Winter is approaching in wolf country. The last of the sugar maples have surrendered their leaves, and there’s a colder bite in the air that tells you its time to die. It’s nature at its realest, the life cycle of the wild that will never be stopped. Winter is coming and if you are not strong, you will not survive.
I’m chopping wood. I live on the land mass commonly referred to as the Great Lakes bioregion, in an old wooden home, with only a wood stove for heat. The three trees I felled a few weeks ago lay neatly stacked outside my back door, but I still need to gather two more cords of wood, just to make sure…so we don’t freeze to death.
The wolves I’m getting to know in this region are doing fine. They are the masters of their domain. The wolf has returned as a steward of the wild here in the Great Lakes, in a place where native folks long ago called him Brother.
That’s why I’m back in the woods—last fall and this fall again—to see how humans are interacting with this prodigal dog’s return. The tribes have spoken, and they are outraged that white people still want to eradicate the wolf.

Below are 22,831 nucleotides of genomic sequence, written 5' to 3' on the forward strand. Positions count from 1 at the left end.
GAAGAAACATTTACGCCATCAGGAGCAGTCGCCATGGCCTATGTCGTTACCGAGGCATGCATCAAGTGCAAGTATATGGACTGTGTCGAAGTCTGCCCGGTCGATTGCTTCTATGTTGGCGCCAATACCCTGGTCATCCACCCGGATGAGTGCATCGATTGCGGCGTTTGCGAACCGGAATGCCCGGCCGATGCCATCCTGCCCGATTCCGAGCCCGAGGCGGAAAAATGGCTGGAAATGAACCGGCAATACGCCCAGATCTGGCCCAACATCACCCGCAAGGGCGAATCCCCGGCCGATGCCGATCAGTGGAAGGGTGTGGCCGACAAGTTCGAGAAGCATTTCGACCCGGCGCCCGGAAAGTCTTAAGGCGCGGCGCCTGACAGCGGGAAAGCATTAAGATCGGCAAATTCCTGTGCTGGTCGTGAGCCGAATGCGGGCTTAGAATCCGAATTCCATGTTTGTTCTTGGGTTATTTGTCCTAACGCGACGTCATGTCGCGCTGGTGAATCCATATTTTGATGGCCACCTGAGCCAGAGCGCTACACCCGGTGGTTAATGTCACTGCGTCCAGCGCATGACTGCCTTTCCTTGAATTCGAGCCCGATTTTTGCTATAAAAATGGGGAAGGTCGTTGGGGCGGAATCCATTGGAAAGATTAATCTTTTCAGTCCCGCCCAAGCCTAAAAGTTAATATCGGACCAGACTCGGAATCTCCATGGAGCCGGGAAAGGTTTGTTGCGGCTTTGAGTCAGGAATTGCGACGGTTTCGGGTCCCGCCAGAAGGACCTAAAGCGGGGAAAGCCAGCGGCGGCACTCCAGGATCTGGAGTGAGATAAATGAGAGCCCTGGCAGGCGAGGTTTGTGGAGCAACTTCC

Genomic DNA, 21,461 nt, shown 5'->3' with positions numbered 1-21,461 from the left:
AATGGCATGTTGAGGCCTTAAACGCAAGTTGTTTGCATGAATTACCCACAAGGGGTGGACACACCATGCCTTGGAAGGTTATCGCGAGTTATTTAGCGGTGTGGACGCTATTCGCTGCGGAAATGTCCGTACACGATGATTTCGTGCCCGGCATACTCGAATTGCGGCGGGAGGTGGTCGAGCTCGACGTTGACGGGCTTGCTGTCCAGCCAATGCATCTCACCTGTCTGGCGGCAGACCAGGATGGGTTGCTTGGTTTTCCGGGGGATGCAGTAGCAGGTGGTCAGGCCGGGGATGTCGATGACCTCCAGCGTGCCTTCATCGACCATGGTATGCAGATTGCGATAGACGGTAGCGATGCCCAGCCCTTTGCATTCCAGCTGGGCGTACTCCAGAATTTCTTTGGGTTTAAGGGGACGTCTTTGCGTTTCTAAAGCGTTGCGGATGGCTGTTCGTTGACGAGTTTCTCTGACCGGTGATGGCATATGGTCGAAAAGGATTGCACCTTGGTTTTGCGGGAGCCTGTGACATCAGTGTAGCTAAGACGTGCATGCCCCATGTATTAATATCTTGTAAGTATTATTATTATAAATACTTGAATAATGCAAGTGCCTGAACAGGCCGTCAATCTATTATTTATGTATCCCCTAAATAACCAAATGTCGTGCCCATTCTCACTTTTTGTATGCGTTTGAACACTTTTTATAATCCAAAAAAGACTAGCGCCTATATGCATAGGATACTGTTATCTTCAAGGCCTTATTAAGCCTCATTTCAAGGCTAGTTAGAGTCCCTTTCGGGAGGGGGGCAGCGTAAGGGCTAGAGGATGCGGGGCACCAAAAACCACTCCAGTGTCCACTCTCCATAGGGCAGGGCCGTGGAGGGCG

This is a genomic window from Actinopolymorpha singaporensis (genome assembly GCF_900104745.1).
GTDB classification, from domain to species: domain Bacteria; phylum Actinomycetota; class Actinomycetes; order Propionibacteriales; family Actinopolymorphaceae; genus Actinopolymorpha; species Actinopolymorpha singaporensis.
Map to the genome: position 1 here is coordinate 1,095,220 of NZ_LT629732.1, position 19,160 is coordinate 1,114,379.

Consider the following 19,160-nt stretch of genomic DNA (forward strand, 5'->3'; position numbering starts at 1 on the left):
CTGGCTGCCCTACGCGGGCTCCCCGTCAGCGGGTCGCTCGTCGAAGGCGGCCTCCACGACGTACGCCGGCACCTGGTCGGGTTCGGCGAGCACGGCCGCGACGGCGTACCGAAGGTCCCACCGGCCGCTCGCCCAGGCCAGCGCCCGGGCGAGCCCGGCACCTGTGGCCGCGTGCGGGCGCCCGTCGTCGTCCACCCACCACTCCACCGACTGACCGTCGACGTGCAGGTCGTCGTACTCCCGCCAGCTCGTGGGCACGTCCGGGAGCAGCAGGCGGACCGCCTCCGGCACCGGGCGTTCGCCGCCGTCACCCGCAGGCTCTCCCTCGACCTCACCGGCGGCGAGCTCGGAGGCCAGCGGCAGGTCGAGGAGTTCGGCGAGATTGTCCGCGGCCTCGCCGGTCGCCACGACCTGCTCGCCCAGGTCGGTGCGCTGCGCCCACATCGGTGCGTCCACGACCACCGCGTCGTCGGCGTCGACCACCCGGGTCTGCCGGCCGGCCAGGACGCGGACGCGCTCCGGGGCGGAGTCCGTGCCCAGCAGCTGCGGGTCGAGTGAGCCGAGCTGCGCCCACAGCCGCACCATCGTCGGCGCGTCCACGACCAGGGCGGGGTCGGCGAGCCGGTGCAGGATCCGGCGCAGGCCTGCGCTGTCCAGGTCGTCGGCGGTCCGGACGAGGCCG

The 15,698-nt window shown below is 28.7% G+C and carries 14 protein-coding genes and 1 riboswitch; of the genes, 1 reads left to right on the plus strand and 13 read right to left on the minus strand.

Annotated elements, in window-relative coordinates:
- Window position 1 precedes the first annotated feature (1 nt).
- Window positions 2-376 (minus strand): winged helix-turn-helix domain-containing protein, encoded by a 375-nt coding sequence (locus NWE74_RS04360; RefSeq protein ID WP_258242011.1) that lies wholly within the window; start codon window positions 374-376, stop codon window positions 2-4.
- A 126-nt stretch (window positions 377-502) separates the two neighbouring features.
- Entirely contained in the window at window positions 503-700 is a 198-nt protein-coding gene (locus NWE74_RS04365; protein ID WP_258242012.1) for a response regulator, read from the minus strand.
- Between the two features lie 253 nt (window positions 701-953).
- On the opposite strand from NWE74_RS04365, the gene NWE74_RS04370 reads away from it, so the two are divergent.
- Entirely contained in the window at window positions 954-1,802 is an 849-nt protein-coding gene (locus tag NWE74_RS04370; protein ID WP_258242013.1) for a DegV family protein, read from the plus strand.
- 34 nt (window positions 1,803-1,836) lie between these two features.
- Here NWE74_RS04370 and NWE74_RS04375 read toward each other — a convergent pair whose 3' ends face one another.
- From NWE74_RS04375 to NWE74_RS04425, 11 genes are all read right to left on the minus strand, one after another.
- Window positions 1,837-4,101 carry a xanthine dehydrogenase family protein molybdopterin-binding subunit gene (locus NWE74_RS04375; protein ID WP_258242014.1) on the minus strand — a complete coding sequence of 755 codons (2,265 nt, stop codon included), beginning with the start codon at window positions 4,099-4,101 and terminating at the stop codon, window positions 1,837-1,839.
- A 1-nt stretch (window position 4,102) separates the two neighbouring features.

The Anishinaabe legends say their own future can be foretold in the wolf’s treatment, so every tribe in the Great Lakes is against the recreational hunting and trapping of wolves that began in 2012 in Minnesota, Wisconsin and Michigan. In December 2014, wolves were returned to federal protection after a lawsuit charged states with mismanagement of wolves.
The organization I work with, Wolf Patrol, investigates legal hunting and trapping practices that negatively impact the wolf’s return to the Great Lakes, primarily in Wisconsin. We’ve spent all summer and fall investigating bear baiting and bear hound training, both activities that have caused the state’s number one source of conflict between wolves and humans.
Bear baiting begins in April. Establishing feeding stations for wildlife alters not only bears’ behavior, it conditions other animals to identify these sites as their food source as well.